Complete Rewire

Discussion in 'OnBoard Electronics & Controls' started by tWEEka, Aug 31, 2014.

  1. tWEEka
    Joined: Aug 2014
    Posts: 3
    Likes: 0, Points: 0, Legacy Rep: 10
    Location: Torquay, Devon, UK

    tWEEka New Member

    Hi, i recently bought an old snapdragon 26 in need of repair. so i got some help from friends and have fixed it up:), my problem now however is that one friend, who thought they were doing me a favour, ripped out most of the wiring thinking it an easy job to replace:mad::eek:. I have no idea where to start. I have never re-wired anything in my life and certainly can't afford a marine electrician to help me out! :?:Can anyone please direct me or help? Any diagrams etc would be great,
    Thanks in advance...
     
  2. PAR
    Joined: Nov 2003
    Posts: 19,133
    Likes: 488, Points: 93, Legacy Rep: 3967
    Location: Eustis, FL

    PAR Yacht Designer/Builder

    Welcome to the forum.

    Well, damn, you're in a pickle aren't you. Rewiring from scratch requires some familiarity with electrical systems in general and practical experience in particular, so given your budget restraints, you'll have to learn this stuff yourself.

    The first thing to do is run through the archives at >http://www.snapdragonmirage.org.uk/< and see if they have anything that could help. A wiring diagram will not be much use, unless you understand what it says, so pick up a book or two on the subject, such as "the 12 volt Bible". Fortunately, your boat doesn't really have a very complex system, except to the uninitiated.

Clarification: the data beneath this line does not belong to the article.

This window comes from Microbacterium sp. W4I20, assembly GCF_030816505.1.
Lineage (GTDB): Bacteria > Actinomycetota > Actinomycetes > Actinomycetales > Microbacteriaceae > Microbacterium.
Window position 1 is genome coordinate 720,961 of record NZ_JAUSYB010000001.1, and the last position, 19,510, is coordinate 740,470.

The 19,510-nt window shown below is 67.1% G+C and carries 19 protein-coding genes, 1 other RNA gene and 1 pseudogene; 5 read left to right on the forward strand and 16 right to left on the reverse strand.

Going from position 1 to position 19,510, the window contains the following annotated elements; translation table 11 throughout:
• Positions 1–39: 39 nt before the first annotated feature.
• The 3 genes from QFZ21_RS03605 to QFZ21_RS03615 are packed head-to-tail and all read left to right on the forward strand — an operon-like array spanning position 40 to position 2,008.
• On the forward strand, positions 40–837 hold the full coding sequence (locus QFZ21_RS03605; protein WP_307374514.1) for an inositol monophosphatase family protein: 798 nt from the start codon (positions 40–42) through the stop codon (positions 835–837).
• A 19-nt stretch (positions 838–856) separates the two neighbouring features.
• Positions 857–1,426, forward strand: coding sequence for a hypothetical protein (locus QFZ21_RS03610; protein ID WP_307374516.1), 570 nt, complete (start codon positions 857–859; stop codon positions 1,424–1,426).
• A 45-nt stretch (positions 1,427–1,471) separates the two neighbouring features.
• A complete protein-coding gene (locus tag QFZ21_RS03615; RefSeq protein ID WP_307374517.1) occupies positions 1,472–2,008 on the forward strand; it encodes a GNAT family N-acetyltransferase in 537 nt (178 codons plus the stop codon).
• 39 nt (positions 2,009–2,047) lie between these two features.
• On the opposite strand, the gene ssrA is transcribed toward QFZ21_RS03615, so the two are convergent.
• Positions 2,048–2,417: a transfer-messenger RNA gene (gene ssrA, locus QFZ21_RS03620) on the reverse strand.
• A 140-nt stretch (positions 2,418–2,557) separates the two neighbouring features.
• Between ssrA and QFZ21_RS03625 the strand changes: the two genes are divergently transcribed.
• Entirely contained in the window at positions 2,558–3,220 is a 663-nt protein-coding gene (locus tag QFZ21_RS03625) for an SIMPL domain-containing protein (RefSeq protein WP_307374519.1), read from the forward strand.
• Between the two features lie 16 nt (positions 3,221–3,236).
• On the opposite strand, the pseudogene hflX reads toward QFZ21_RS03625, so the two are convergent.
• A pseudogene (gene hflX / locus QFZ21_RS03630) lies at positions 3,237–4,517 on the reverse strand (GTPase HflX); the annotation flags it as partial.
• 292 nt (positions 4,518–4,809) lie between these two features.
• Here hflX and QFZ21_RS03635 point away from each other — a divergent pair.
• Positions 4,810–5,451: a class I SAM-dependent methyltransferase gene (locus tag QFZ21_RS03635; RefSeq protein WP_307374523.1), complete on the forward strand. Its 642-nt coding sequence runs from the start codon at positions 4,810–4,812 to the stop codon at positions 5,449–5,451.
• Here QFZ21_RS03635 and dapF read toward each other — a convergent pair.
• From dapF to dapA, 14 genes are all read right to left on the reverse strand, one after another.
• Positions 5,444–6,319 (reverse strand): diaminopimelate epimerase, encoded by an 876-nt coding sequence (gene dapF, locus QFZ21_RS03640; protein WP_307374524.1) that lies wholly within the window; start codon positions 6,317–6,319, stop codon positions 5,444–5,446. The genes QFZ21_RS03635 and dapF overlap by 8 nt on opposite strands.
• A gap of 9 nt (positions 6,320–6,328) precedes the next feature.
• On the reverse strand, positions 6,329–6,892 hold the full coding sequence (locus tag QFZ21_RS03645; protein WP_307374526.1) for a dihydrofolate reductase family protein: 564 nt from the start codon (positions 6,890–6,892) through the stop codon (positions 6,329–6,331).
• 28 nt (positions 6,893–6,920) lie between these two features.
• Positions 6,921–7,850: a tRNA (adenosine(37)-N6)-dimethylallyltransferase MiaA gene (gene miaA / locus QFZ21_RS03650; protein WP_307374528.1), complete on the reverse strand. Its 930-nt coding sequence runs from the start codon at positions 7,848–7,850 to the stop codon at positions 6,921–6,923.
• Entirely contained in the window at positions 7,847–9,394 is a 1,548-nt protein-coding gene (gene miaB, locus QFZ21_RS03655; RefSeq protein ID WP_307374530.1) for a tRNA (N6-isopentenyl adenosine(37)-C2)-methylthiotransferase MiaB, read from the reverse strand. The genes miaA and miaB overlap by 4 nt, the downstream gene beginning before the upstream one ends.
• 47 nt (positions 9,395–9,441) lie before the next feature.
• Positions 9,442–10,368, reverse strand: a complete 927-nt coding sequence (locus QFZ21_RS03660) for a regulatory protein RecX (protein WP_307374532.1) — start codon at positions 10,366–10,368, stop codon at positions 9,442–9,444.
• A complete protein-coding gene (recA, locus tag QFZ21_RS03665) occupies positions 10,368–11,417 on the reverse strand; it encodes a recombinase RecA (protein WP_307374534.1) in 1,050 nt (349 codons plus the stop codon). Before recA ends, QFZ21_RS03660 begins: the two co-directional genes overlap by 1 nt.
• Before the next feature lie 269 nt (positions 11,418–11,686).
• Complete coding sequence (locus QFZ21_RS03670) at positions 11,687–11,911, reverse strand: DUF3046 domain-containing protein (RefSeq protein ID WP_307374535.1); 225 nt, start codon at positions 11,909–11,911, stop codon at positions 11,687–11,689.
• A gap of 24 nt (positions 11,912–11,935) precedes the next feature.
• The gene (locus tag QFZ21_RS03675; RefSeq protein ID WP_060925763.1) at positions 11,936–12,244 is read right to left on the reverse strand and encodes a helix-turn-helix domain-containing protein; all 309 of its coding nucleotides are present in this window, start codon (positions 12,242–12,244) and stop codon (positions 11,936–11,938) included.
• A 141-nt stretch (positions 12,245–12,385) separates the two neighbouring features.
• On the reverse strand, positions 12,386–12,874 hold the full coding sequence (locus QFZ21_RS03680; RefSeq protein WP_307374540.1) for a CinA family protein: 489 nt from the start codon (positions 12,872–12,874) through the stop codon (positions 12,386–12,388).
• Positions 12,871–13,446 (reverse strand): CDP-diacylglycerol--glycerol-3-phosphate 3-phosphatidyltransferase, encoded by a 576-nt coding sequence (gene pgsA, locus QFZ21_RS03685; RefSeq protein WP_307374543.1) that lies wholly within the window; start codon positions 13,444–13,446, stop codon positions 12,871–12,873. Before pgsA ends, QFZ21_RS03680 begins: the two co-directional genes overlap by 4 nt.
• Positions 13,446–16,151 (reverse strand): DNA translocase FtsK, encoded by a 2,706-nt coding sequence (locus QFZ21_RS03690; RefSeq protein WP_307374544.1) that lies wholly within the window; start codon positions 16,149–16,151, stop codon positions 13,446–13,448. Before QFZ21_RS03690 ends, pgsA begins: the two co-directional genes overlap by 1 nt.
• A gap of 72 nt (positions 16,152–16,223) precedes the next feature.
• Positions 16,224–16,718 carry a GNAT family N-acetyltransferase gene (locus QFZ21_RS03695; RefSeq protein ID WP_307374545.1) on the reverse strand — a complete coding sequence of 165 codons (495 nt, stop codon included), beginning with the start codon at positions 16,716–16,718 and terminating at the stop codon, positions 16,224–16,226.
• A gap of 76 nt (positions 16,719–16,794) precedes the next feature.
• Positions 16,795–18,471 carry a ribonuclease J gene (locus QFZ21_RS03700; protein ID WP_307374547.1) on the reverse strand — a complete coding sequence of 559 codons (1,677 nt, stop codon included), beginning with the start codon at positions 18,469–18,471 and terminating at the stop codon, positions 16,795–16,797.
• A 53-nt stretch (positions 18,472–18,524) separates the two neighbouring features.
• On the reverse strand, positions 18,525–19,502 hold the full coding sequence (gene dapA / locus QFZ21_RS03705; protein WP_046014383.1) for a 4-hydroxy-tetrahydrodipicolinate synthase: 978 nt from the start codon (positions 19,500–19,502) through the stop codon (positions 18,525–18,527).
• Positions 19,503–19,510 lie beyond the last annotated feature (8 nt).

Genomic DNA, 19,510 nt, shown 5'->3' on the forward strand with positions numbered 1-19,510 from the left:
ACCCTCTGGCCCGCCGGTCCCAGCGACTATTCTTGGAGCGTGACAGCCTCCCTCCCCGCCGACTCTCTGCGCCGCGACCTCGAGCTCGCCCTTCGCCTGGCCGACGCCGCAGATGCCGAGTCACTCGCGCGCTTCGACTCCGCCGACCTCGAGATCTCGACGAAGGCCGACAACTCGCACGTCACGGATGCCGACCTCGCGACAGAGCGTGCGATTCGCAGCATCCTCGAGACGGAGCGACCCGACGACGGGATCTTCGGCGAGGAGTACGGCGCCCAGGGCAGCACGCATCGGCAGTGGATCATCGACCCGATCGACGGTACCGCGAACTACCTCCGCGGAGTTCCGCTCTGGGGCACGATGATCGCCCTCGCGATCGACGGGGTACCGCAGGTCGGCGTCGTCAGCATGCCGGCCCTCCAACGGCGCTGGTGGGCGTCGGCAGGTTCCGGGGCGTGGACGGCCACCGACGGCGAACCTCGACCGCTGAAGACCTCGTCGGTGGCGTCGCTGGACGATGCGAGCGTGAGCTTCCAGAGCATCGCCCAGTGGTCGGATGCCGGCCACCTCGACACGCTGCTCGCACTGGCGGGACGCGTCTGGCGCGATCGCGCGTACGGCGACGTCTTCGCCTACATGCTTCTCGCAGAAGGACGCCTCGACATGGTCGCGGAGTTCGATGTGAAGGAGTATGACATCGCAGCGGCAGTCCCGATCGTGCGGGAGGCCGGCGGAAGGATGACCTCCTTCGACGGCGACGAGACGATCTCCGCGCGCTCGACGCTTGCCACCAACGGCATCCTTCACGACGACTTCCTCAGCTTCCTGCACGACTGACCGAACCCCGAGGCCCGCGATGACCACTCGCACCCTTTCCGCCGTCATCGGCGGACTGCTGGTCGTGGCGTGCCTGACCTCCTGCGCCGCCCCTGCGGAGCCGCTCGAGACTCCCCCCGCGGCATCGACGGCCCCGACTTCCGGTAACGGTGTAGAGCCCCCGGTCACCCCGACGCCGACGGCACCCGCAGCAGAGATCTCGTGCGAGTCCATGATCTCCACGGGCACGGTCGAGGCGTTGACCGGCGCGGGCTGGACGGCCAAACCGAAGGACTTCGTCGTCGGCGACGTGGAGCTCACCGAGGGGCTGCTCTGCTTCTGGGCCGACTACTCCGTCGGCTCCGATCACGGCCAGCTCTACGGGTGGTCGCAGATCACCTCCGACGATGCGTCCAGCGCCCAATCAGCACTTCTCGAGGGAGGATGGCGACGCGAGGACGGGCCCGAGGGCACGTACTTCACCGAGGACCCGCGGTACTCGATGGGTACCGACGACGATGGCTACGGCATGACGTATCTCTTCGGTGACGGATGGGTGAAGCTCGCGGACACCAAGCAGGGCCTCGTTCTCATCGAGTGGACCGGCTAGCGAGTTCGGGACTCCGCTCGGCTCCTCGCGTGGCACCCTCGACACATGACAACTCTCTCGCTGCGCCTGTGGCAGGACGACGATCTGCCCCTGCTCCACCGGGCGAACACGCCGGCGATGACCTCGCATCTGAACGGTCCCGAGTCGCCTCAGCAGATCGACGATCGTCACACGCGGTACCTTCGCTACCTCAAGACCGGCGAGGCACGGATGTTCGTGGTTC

3. gonzo
    Joined: Aug 2002
    Posts: 15,465
    Likes: 1,015, Points: 123, Legacy Rep: 2031
    Location: Milwaukee, WI

    gonzo Senior Member

    Can you afford at least someone to check the boat over and help you out? If so, I can recommend some friends in Totnes.
     
  4. AndySGray
    Joined: Jun 2014
    Posts: 296
    Likes: 13, Points: 18, Legacy Rep: 91
    Location: Cayman

    AndySGray Senior Member

    Don't think of it as a whole - Just wire one 'device' at a time.

    Get a good soldering iron, heat gun, snips and wire strippers.
    Cable ties, heat shrink and a waterproof pen and plastic tie on labels


    Picking the Port Nav light as an example

    The basic formula is P=IV -> Power (watts) = Current x Volts

    The old style bulbs were if memory serves 10W for smaller fittings and 25W for larger fittings so the currents for a 12V system are just under an amp for the small and just over 2A for the larger ones.

    Measure the cable run on a 26' boat I am guessing at 12' - YOU measure.
    which gives a 24' total (there and back).

    Use a table to get the correct wire size e.g. print this for offline

    http://www.marinco.com/en/resources/wire-data/three-percent-voltage-drop

    or calculate online

    http://www.solar-wind.co.uk/cable-sizing-DC-cables.html

    3% 8meters 12v - 17AWG is not common -
    So get a 12' length of 16 AWG (for 1A, 14AWG for 2A) two core boat cable and wire it back to the fuse panel.

    Ideally Crimp AND solder each of the end fittings (probably rings) and additionally protect with adhesive heat shrink.

    Probably take an hour for the first, 20 mins for the second and 10mins after that...

    OK so you have 4 sets of wires (Port Stbd Stern Mast) 2A on each = 8A total
    Wire all 4 reds to one side of the NAV switch - other side of switch goes to a fuse 8A (10A is nearest available) then to + on battery, blacks all joined to a common bus bar and then to battery. DO the calc again - may find you need 8 or 10 guage for that bigger load to the panel.